Sometimes we don’t realize how pervasive stigma is unless we are part of the group to whom its directed. That is never so true as ageism. Sometimes it seems like the last frontier, an “ism” that isn’t yet effectively outlawed.

Sexism and racism are widely recognized and tackled, but ageism often goes unchallenged.

The dictionary defines ageism as “discrimination against persons of a certain age group; a tendency to regard older persons as debilitated, unworthy of attention, or unsuitable for employment.” It’s about denigrating or ignoring older people and it runs rampant, I’d argue, in the HIV community. It’s sometimes casual, sometimes systemic. It’s always annoying and often unfair.

Where does it come from? Some suggest it’s how society copes. Fear of death and fear of disability and dependence are major causes of ageism; avoiding, segregating, and rejecting older people are coping mechanisms that allow people to avoid thinking about their own mortality, suggests one source. Whatever it comes from you don’t need to look far to see examples.

Here is a case in point. Realize, the only group in Canada active in advocacy for older adults living with HIV, asked this year’s International AIDS Conference planners for a Grey Zone in the Global Village, one where older adults could meet and enjoy respite. There are, after all, networking zones for women, for youth, for indigenous people. They were turned down. There will be no Grey Zone in the Global Village. Says Realize “the lack of Conference attention focused on the critical issues of HIV and aging is staggering.”

Here is another problem. Older adults with HIV are routinely slapped down on social media, painted as nuisances, sexual predators and worse. One local AIDS Service Organization worker opined older poz men should be jailed; another used the term “fossils.”

Want more? My own country has no idea how many seniors live with HIV, Why? Because it’s uppermost age group it keeps statistics on is “over 55.” The official indifference to better understanding the needs of a group which constitutes approximately half of those living with HIV, and growing annually, is staggering.

True, we have been talking about HIV and aging for some time. It’s fashionable to do so, and it gives the appearance that we are doing something for older adults. But once one is old, as opposed to just getting older, the landscape seems surprisingly bleak. Services geared to old people living with HIV? You have to look hard for them. Medical care which successfully integrates HIV and gerontology? Shout if you have seen any. In fact medical care for older adults generally is surprisingly deficient and rampantly stigmatizing.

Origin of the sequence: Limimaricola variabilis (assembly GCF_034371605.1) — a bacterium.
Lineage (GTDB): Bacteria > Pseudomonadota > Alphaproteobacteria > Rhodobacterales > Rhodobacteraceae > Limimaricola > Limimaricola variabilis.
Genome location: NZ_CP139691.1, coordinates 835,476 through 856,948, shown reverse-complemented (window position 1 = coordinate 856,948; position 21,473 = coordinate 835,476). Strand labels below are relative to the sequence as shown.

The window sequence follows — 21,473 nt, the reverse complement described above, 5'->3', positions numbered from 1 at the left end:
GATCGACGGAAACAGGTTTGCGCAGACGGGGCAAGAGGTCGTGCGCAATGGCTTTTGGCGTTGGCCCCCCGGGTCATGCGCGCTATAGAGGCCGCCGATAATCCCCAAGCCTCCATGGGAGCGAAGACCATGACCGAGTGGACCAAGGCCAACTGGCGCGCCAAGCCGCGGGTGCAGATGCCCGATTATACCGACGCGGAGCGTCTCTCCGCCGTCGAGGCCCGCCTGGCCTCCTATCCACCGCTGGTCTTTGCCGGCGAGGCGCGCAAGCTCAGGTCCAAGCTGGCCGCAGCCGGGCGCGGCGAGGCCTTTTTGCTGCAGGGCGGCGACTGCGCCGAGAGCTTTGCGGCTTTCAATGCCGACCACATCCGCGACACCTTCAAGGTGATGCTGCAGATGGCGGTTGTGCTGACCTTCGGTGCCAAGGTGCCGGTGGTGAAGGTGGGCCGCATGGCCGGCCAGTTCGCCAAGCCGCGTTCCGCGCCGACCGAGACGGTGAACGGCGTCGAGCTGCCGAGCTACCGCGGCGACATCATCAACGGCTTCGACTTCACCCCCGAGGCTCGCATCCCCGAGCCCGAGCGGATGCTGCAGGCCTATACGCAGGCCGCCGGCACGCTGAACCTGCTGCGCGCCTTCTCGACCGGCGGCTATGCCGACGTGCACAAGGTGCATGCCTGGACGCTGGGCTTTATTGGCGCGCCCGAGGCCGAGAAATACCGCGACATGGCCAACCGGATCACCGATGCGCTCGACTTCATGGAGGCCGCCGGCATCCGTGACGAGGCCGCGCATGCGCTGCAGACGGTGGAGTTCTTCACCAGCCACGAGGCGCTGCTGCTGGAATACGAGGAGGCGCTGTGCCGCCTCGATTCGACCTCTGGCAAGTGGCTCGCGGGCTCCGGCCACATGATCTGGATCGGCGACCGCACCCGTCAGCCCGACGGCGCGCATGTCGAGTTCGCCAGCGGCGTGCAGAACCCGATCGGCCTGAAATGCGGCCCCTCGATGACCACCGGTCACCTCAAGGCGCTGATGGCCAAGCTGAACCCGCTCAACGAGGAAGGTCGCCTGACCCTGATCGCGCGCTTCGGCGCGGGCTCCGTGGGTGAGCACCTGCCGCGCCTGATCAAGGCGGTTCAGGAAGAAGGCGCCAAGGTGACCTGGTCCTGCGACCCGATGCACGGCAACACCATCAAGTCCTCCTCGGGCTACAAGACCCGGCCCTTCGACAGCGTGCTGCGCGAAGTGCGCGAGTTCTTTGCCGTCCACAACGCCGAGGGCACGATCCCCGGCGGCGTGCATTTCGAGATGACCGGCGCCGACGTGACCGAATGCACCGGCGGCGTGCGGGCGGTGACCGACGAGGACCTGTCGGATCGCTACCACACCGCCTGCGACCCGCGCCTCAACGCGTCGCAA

The truth is that being an old person with HIV is very different from being a younger one. You have to experience being old to fully understand why. Turns out that practically speaking, aging feels mostly about bodily deterioration — in hearing, in vision and in mobility, all factors which have little to do with HIV and everything to do with what seniors everywhere experience. (Does aging progress faster in HIV-positive adults than their non-positive counterparts. Do we suffer from more comorbidities? Discount differences in lifestyle between the two groups – smoking and drug use prevalence for example - and the picture is much less clear.)

In any event, the service and care gaps which aged adults living with HIV inevitably experience need advocates to press for their being addressed. The best candidates for doing so, the people most affected, are fast disappearing. Retirement takes its toll and so do other less pleasant factors. We need younger voices to advocate not just for youth but for those at the opposite end of the age spectrum.

Above all though we need to recognize ageism for what it is – stigmatization of an increasingly marginalized population that is too easily ignored. We need older adults to come back out of the shadows and talk to us about what being old with HIV is like, and what they most need. We need better, more integrated medical care that treats old people with HIV respectfully and in a holistic way, people with more complex social and medical needs than most. Offer support to the lonely, for example.

The aging activist in me  — I’m in my early 70’s — wants to do so much more. My body and mind suggest it’s time for retirement. That scenario, repeated hundreds of times over, is why I need your help, your understanding and your commitment to stamping out ageism!